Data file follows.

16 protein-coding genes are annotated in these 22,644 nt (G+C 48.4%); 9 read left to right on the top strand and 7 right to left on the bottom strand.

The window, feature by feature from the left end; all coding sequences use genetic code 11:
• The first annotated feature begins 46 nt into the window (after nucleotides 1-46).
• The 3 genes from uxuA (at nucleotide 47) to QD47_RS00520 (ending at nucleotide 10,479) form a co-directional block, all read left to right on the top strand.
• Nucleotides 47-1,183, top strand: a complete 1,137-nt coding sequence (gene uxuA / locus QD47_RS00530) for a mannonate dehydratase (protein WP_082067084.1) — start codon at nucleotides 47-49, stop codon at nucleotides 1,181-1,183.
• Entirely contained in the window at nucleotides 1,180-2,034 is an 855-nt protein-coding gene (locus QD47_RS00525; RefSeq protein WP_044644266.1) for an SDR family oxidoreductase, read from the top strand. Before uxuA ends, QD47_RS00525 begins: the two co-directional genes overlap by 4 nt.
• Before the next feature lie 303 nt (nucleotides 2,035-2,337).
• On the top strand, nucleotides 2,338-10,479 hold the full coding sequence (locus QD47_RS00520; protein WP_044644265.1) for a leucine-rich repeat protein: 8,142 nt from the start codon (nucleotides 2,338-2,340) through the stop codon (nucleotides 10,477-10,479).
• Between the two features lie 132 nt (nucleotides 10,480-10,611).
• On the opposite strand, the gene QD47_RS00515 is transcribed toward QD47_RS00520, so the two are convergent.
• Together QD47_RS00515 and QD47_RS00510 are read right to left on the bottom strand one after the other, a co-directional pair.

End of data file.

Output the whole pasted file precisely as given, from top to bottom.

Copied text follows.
16 protein-coding genes are annotated in these 22,644 nt (G+C 48.4%); 9 read left to right on the top strand and 7 right to left on the bottom strand.

The window, feature by feature from the left end; all coding sequences use genetic code 11:
• The first annotated feature begins 46 nt into the window (after nucleotides 1-46).
• The 3 genes from uxuA (at nucleotide 47) to QD47_RS00520 (ending at nucleotide 10,479) form a co-directional block, all read left to right on the top strand.
• Nucleotides 47-1,183, top strand: a complete 1,137-nt coding sequence (gene uxuA / locus QD47_RS00530) for a mannonate dehydratase (protein WP_082067084.1) — start codon at nucleotides 47-49, stop codon at nucleotides 1,181-1,183.
• Entirely contained in the window at nucleotides 1,180-2,034 is an 855-nt protein-coding gene (locus QD47_RS00525; RefSeq protein WP_044644266.1) for an SDR family oxidoreductase, read from the top strand. Before uxuA ends, QD47_RS00525 begins: the two co-directional genes overlap by 4 nt.
• Before the next feature lie 303 nt (nucleotides 2,035-2,337).
• On the top strand, nucleotides 2,338-10,479 hold the full coding sequence (locus QD47_RS00520; protein WP_044644265.1) for a leucine-rich repeat protein: 8,142 nt from the start codon (nucleotides 2,338-2,340) through the stop codon (nucleotides 10,477-10,479).
• Between the two features lie 132 nt (nucleotides 10,480-10,611).
• On the opposite strand, the gene QD47_RS00515 is transcribed toward QD47_RS00520, so the two are convergent.
• Together QD47_RS00515 and QD47_RS00510 are read right to left on the bottom strand one after the other, a co-directional pair.